I just found out today from an ENT doctor that I have a slight to moderate deviated septum. I am looking into having a revision rhinoplasty because my primary rhinoplasty (2 years ago)caused a scooped out bridge and what looks like the side walls to collapse. Will I now need to have grafts taken from my rib and ear? Should I have the deviatd septum work done by a revision specialist since I have already had one rhinolpalsty? Can I have all this work done at the same time?
Can Your Septum Be Used for Grafting for a Revision if Its Slightly Deviated?
Botox Price Calculator
What would you like to change?
Enter your info to request custom estimates from three local providers.
These providers will send a more accurate price based on your needs.
Doctor Answers 11
Using Septal Cartilage For Revision Rhinoplasty
For grafts, septal cartilage would be ideal, followed by rib. A revision rhinoplasty specialist would be the best surgeon to contact. All the work should be performed at the same time, as it would not be necessary to split it up into two surgeries. In addition, you would have the septal cartilage on hand if necessary. Thank you, and I hope this helps.
Septum can be used for a revision
Depending on the extent of your external deformity, septal cartilage could be sufficient to resolve your contour irregularity. Deviated septal cartilage can be straightened during surgery and used as a graft - you should not worry about this. Rib cartilage would only be necessary if your deformity is significant. Most patients have sufficient septal and ear cartilage, as well as fascia, to augment most nasal depressions.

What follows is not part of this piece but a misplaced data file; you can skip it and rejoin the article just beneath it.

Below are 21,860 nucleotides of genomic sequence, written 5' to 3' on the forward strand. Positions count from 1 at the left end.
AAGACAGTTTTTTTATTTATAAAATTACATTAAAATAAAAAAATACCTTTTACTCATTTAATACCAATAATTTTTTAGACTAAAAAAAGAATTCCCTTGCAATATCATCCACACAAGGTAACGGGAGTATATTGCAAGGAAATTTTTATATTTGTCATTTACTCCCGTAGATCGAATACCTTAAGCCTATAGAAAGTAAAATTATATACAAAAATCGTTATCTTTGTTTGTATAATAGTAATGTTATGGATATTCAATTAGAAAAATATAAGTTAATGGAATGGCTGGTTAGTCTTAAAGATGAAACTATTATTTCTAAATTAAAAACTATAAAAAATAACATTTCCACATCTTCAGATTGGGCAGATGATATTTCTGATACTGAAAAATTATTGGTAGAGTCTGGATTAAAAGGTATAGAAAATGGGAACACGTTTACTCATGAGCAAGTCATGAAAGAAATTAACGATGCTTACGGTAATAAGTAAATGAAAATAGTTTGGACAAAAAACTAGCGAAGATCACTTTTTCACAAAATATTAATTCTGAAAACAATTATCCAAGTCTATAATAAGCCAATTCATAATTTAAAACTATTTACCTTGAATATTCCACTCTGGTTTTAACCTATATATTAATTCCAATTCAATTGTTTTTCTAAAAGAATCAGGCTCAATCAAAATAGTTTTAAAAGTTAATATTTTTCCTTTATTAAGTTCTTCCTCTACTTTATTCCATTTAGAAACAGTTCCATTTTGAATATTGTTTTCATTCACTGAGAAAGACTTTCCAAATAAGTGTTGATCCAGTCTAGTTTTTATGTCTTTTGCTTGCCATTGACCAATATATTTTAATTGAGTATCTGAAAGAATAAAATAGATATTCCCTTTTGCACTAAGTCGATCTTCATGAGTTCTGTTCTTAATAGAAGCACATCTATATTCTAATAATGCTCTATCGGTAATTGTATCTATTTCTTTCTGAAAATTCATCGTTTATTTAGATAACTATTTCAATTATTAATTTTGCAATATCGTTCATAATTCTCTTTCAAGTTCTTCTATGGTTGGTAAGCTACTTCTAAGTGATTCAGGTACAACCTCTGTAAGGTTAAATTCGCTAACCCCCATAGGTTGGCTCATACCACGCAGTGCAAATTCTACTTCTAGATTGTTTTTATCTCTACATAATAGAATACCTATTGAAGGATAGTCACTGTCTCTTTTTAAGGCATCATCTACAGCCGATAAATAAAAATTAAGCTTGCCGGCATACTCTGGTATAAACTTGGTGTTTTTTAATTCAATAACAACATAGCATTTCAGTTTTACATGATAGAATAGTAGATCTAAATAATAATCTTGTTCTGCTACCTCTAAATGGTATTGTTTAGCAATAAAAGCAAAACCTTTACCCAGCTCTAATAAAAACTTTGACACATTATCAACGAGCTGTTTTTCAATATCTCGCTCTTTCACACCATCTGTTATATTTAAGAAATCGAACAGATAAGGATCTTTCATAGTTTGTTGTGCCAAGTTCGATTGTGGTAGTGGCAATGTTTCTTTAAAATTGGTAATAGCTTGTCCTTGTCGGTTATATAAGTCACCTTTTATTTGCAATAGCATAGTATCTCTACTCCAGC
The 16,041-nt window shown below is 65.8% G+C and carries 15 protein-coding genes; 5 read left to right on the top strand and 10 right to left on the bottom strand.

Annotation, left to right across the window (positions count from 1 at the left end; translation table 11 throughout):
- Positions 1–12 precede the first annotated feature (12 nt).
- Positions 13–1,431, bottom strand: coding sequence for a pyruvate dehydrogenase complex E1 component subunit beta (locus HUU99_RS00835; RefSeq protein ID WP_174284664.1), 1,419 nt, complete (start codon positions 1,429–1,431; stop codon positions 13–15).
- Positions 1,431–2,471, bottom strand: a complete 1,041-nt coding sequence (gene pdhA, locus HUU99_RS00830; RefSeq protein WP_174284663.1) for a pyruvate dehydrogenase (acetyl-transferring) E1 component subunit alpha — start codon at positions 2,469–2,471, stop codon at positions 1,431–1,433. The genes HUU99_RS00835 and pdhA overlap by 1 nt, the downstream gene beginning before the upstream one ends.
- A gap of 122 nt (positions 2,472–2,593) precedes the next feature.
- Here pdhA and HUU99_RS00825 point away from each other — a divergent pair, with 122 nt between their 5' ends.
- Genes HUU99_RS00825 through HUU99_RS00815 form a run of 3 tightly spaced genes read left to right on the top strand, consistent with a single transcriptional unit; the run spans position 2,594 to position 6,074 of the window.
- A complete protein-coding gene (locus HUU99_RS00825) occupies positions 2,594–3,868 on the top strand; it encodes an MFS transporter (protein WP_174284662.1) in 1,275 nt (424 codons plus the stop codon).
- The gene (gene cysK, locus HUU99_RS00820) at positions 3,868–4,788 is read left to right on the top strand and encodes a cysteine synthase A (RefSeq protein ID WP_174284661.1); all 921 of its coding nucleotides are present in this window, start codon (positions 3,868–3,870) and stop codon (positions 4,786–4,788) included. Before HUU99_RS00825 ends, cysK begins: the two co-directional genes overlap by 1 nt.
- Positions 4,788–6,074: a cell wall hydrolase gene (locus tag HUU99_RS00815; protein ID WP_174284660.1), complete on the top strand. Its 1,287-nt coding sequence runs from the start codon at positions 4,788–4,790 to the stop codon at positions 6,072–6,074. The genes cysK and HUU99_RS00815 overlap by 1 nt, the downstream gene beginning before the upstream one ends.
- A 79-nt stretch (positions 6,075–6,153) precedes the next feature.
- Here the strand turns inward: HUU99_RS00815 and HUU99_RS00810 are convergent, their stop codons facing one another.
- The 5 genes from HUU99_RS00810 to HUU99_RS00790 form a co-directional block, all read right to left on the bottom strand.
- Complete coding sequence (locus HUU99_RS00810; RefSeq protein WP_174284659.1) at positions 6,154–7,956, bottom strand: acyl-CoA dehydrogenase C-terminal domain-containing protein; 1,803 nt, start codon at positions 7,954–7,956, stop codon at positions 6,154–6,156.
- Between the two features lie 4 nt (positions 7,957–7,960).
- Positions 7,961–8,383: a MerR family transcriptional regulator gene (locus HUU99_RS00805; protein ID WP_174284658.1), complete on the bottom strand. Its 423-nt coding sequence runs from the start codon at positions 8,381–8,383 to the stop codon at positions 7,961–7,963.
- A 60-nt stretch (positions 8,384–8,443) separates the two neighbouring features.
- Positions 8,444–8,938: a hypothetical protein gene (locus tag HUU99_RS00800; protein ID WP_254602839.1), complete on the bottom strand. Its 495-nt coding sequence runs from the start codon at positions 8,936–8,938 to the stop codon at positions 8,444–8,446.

You should do your surgery (rhinoplasty and septoplasty) at once and seek a rhinoplasty specialist with experience, given that this is a revision situation. Good luck,
Grigoriy Mashkevich, MD. New York Facial Plastic Surgeon.
If you had no previous septal surgery then all the better as in correcting it during this procedure it may serve as a source for grafting if necessary. Ear and rib cartilage is only necessary in the patient with depleted nasal cartilage.
You might also like...
Video: Revision Rhinoplasty and using deviated septum
It depends if you have any usable septum left. Usually after a rhinoplasty septal cartilage is the first to go. With the deviation you may need some work to the existing septum that could require more cartilage and the need for more. This would entail using ear cartilage. This is something for you and your surgeon to consider. I always have as a back up the need and the consent to use ear cartilage if needed. The septum needs at least 1 cm of bridge and nostril area left to hold and support the nose. It is the part of the foundation of the septum that is needed for support.
Don't like rib grafts for Revision Rhinoplasty
I have performed Rhinoplasty and revision Rhinoplasty for over 20 years and I do not use rib cartilage or bone to build up the nasal bridge because it has a habit of dissolving unevenly years after the Rhinoplasty. You can do a google search and find scientific papers on this subject.